BREAKING — second year uses public restroom for the first time - The Cavalier Daily - University of Virginia's Student Newspaper

2022-03-24 03:35:19 By : Ms. Sylvy Leung

‘Twas the night before Monday, when all through Rice Hall

Not a creature was stirring, not even Professor Bloomfield

For ‘twas Superbowl Sunday, when we flock to the screens

To watch people play fetch with a giant almond…

Oh wait, one kid was in the bathroom.

“Hi, I’m Tinky, and I just used a public restroom.” I abandoned my coverage of the halftime show as soon as I got wind of this event. Tinky, second-year College student, had no idea that public restrooms existed for the majority of her life. “I thought those were tiny classrooms,” explained Tinky, who has apparently never ventured outside of Grounds.

Despite her lack of experience with public restrooms, Tinky insisted that she was a certified bathroom expert. “Listen, if anyone’s going to talk about bathrooms, I’ve got the most cred. Believe it or not, I’ve seen my share of bathrooms.” Over the years, Tinky has used a friend’s bathroom, the bathroom in her grandma’s apartment and even her own bathroom. “The difference? Those were all private bathrooms. Today, I went public.”

Tinky pointed out her favorite aspects of the restroom. “I like how they’ve installed more than one sink here.” I can verify that there were not just one, but three sinks.

“Cutting-edge technology blows my mind. Watch this.” I gasped as Tinky swiped her hand under the soap dispenser. Wreee-uh-wreeeh. “Cool noise, huh?”

Tinky had some doubts, too. “I don’t know how I feel about this gap where the stall doors close, but I’m sure there’s a smart reason for it.” Sorry to break it to you, Tinky, but it’s utterly pointless.

“I would’ve given it a higher rating, but I really wanted to see one of those bowls of dried fruit.” Do you mean potpourri, Tinky? “I get snacky sometimes.”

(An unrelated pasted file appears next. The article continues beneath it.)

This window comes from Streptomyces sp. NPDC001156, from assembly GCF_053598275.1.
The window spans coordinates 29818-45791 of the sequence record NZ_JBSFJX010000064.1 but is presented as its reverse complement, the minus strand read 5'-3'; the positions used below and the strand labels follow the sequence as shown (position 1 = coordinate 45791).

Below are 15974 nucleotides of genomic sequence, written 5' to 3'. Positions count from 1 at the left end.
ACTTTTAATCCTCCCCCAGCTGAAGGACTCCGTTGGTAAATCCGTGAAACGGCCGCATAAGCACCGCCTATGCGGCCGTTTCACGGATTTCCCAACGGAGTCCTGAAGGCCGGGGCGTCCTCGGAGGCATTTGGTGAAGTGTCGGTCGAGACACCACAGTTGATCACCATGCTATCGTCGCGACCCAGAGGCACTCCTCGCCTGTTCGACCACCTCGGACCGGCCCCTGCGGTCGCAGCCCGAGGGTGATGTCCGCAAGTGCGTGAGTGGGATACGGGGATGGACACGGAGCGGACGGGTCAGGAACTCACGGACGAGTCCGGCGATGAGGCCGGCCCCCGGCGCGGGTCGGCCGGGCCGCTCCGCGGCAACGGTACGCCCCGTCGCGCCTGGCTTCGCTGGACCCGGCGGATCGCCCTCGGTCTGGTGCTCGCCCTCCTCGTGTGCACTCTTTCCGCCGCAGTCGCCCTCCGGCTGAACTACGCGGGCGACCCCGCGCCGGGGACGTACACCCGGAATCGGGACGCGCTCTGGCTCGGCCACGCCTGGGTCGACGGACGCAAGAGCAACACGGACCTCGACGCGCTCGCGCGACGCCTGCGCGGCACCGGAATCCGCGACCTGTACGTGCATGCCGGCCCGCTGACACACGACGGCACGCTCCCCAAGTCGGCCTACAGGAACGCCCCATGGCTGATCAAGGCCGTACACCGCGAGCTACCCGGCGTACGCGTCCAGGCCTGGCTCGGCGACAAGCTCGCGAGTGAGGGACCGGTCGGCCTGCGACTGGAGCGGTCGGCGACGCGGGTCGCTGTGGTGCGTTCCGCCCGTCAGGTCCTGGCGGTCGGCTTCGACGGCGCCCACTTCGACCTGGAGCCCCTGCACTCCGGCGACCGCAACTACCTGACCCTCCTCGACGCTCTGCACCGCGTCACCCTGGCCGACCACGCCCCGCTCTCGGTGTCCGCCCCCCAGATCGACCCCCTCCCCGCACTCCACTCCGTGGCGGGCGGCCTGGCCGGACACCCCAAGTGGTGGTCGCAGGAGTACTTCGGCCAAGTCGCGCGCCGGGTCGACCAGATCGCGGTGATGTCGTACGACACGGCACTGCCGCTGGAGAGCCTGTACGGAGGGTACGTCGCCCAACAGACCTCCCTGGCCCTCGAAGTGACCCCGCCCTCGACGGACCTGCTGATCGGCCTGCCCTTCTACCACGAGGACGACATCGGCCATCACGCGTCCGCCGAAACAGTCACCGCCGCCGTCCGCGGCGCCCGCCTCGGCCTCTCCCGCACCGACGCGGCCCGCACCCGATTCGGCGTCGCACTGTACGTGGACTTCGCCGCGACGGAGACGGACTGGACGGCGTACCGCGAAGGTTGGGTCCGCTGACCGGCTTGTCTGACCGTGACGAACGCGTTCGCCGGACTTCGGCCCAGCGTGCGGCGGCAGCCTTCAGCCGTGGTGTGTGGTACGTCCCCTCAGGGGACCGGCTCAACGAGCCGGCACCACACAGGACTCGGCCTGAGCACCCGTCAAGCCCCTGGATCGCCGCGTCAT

Tinky rated Rice Hall’s bathroom as a nine on the Official Restroom Rating Scale. At an extremely basic level, the Official Restroom Rating Scale is calculated using f(n)/(g*n^{logba}) where a = number of functioning soap dispensers, b = number of germs, g = acceleration due to gravity, f(n) is a mystery function, and n = number one or number two.

Tinky’s harsh rating made me look at myself in the mirror and consider what makes a public restroom stand out from the rest(rooms). What’s the X factor — the secret sauce — that makes some restrooms go the extra mile?

We must begin by discussing airports, prime examples of public restrooms at their finest. Some airports must spend their entire budget on bathrooms. I’ve experienced the same phenomenon many times — I wander into a public bathroom after an overnight flight and find myself inside of a dream. The fluorescent lights, the marble walls, the shiny mosaics, the wide sink basins, the spa music — it all makes me feel I should be carrying a briefcase. The one thing that makes it all come crashing down — peering into the infinite reflections of my bloodshot eyes in two giant mirrors facing each other.

If a restroom can’t achieve briefcase status, it tries to compensate with personality. For example, restaurants often label their bathrooms with “clever” signs. “Haha, look, that’s clever,” remarked a group of tourists as they passed by bathrooms labeled “Chicks” and “Dudes” in a beach-themed restaurant. I wanted to scream at them, “really? Is it really that clever?” Instead, I laughed and shoved down my burning rage. On a more serious note, it might actually be a clever idea to label bathrooms with non-discriminatory signs.

Perhaps the X factor is not about fancy sinks or clever signs. Maybe it is something one must discover on their own. It might require taking a quiet moment to stop and smell the soap-scented soap. In the wise words of Tinky, “It’s the tiny details that make the difference between a bathroom and a restroom.” With that, I encourage you to use your voice and nominate a public restroom for this year’s America’s Best Restroom Award.

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